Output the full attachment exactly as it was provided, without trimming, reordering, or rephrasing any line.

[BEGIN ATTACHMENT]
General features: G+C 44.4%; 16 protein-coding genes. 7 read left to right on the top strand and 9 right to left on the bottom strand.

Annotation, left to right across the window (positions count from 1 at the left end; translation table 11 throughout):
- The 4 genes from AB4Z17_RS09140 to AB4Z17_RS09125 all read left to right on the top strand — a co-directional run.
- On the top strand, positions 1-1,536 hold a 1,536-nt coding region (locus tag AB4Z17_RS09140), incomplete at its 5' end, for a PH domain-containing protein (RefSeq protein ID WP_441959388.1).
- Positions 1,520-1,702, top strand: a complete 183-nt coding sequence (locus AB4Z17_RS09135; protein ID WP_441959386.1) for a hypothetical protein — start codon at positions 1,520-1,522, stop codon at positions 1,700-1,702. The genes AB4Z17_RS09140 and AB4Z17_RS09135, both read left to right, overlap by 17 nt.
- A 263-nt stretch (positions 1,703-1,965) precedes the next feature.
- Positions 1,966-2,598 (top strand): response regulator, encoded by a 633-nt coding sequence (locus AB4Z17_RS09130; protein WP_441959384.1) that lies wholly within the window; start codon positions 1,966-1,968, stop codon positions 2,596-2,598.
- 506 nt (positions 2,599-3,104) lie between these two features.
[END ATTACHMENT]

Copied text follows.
General features: G+C 44.4%; 16 protein-coding genes. 7 read left to right on the top strand and 9 right to left on the bottom strand.

Annotation, left to right across the window (positions count from 1 at the left end; translation table 11 throughout):
- The 4 genes from AB4Z17_RS09140 to AB4Z17_RS09125 all read left to right on the top strand — a co-directional run.
- On the top strand, positions 1-1,536 hold a 1,536-nt coding region (locus tag AB4Z17_RS09140), incomplete at its 5' end, for a PH domain-containing protein (RefSeq protein ID WP_441959388.1).
- Positions 1,520-1,702, top strand: a complete 183-nt coding sequence (locus AB4Z17_RS09135; protein ID WP_441959386.1) for a hypothetical protein — start codon at positions 1,520-1,522, stop codon at positions 1,700-1,702. The genes AB4Z17_RS09140 and AB4Z17_RS09135, both read left to right, overlap by 17 nt.
- A 263-nt stretch (positions 1,703-1,965) precedes the next feature.
- Positions 1,966-2,598 (top strand): response regulator, encoded by a 633-nt coding sequence (locus AB4Z17_RS09130; protein WP_441959384.1) that lies wholly within the window; start codon positions 1,966-1,968, stop codon positions 2,596-2,598.
- 506 nt (positions 2,599-3,104) lie between these two features.